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Lumikki’s quiet holiday in Prague

As White as Snow  (The Snow White Trilogy, volume 2)

By Salla Simukka 

11 Mar, 2015



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As White as Snow, the second volume in Salla Simukka’s Snow White trilogy, was originally released in fall 2013 under the title Valkea kuin lumi; the English translation hit virtual bookshelves on March 3rd of this year (2015). It is a great compliment to the first book in the trilogy, As Red as Blood, that I hurried to buy the second book as soon as it was available.


In the first book in the series, our protagonist, seventeen-year-old art student Lumikki Andersson, barely survived inadvertently crossing a powerful criminal organization. In the second book, she decides to enjoy a peaceful, solitary holiday in Prague, far from her native Finland. No more mysteries, no more gangsters, no more brushes with death, just the sights and sounds of a fantastic city and maybe some bittersweet memories of a romance that ended all too abruptly.

At least that was the plan, up to the point at which Lumikki’s sister Lenka unexpectedly pops up in Prague for a chat with Lumikki. This is surprising for two reasons: 1) Lumikki believes that her entire family is back in Scandinavia, and 2) Lumikki is, as far as she knows, an only child.

Lenka’s story, that she was the product of an ill-fated affair between Lumikki’s father and Lenka’s mother sounds plausible enough. It even seems, at least on first glance, to tie into certain nearly-forgotten memories that come to Lumikki in dreams. Lumikki’s no sap, however, and she does do some quiet checking to make sure that Lenka’s not just spinning a wild tale. To Lumikki’s surprise, the story seems to check out. Her father was in Prague at the right time and he’s oddly reticent about his experiences in that city.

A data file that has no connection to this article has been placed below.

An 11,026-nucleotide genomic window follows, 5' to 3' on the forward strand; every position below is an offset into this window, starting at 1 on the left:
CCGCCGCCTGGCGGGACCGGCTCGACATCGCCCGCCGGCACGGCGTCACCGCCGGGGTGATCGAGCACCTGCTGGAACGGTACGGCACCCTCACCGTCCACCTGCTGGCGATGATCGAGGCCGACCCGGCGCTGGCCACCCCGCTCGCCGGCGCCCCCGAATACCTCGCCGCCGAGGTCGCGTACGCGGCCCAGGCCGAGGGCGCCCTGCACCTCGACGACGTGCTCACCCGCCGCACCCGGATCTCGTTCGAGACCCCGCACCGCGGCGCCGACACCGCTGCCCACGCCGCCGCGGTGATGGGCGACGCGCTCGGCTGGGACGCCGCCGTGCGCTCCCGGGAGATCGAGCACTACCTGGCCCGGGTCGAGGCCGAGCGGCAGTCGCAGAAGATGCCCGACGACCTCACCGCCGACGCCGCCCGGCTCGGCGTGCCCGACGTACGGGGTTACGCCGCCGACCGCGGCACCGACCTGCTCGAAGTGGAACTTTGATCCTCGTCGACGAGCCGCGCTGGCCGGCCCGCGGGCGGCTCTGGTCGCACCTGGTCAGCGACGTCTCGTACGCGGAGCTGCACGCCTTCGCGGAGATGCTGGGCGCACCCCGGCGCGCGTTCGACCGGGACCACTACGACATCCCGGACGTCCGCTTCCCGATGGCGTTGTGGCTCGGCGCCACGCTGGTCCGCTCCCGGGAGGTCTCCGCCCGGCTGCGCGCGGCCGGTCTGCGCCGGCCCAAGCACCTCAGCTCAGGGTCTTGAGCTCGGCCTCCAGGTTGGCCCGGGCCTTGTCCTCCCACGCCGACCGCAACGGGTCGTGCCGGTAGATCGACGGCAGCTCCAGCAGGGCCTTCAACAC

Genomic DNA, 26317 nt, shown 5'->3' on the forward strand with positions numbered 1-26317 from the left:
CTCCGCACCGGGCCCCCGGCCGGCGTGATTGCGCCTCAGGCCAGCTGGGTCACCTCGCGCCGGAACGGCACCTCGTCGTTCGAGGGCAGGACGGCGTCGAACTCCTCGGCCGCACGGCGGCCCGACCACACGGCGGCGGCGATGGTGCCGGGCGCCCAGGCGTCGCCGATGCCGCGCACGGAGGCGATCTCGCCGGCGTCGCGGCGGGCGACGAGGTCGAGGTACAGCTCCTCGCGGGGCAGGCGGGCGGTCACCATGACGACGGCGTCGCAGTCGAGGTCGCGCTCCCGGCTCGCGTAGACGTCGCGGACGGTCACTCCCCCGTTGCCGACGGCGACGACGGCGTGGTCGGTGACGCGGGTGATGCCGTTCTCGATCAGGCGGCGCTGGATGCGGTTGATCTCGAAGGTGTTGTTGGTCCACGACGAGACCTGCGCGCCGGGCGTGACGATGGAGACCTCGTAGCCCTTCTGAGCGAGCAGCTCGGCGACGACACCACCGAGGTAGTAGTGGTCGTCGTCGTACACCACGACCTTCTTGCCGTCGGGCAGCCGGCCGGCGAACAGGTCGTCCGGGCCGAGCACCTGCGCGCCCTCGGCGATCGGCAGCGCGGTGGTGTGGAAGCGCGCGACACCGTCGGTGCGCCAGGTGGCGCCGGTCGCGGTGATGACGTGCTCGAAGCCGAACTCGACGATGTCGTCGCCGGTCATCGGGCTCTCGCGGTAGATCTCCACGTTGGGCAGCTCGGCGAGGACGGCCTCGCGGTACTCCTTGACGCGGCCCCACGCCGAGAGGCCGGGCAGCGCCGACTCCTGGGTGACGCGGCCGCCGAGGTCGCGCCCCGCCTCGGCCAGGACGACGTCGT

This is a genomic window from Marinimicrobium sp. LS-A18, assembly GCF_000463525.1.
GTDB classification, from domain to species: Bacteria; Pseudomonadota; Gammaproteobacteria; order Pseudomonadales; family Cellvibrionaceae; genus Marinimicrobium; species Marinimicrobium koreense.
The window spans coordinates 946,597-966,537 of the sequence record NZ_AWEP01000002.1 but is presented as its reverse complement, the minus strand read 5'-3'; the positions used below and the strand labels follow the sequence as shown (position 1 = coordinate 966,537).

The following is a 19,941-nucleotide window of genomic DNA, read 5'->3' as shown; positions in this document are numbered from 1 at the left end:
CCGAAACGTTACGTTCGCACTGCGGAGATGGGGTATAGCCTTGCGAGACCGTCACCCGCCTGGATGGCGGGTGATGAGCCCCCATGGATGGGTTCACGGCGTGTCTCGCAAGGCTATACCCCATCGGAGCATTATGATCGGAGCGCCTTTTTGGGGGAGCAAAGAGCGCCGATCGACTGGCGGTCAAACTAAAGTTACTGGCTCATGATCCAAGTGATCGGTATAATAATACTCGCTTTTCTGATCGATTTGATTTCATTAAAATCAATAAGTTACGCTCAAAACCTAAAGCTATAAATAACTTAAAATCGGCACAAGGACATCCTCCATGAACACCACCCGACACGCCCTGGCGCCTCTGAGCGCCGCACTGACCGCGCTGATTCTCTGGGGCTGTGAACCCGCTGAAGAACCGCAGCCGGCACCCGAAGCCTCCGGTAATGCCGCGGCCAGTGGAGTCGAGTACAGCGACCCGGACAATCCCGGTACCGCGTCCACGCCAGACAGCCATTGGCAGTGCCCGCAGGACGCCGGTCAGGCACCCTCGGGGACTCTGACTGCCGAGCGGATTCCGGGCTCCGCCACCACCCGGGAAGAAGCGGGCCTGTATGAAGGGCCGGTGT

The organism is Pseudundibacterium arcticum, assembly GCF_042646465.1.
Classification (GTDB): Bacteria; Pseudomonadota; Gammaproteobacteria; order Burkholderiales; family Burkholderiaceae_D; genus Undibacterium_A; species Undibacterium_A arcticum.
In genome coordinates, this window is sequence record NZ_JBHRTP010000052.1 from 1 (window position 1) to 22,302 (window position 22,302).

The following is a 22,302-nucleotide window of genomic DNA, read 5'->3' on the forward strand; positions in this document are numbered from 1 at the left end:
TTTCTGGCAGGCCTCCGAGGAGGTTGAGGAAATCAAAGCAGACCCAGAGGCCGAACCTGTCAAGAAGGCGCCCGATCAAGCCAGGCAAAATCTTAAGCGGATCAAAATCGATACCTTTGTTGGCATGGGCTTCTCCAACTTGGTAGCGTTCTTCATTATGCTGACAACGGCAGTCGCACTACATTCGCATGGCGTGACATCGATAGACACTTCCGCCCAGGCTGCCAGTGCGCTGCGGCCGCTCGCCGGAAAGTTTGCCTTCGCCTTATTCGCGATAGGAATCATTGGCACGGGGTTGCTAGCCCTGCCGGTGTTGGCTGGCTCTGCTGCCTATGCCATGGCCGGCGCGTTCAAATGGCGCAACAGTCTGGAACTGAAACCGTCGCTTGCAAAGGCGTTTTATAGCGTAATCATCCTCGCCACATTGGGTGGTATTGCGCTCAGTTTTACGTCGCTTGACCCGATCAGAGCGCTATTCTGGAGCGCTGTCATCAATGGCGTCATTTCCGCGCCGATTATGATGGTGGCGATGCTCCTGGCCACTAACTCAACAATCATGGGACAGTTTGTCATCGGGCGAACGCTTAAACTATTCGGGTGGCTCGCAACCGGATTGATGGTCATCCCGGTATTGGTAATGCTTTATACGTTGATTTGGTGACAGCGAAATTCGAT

A new half-sister would be enough to deal with but there’s more. Lenka was orphaned at fifteen when her mother drowned. Fortunately for her, Lenka was almost immediately taken in by her mother’s former co-coreligionists. Somewhat less fortunately, the religious community from which Lenka’s mother had become estranged is, as Lumikki realizes as soon as she gets a look at the Holy White Family, a cult with all the earmarks of being a cult par excellence, the Platonic ideal of an extreme cult.

Chance allows Lumikki to correlate two bits of information: when an upset Lenka reports that fellow cult member Jaro has been killed in a hit-and-run, Lumikki realizes that she saw Jaro twice: once at the run-down house where the Family lives and once in a cafe, talking to a man Lumikki believes is a reporter. Jaro dying almost immediately after talking to the press seems less like a coincidence and more like someone tying up a loose end. Because Lenka is tangled in whatever is going on in the Family, Lumikki begins to dig.

What she learns is that Lenka’s cult is even worse than Lumikki at first feared. Judging by the fact that a hit-man begins dogging Lenka’s heels as soon as she begins investigating, someone with the right connections to hire an assassin really, really doesn’t want Lumikki to continue with her investigation.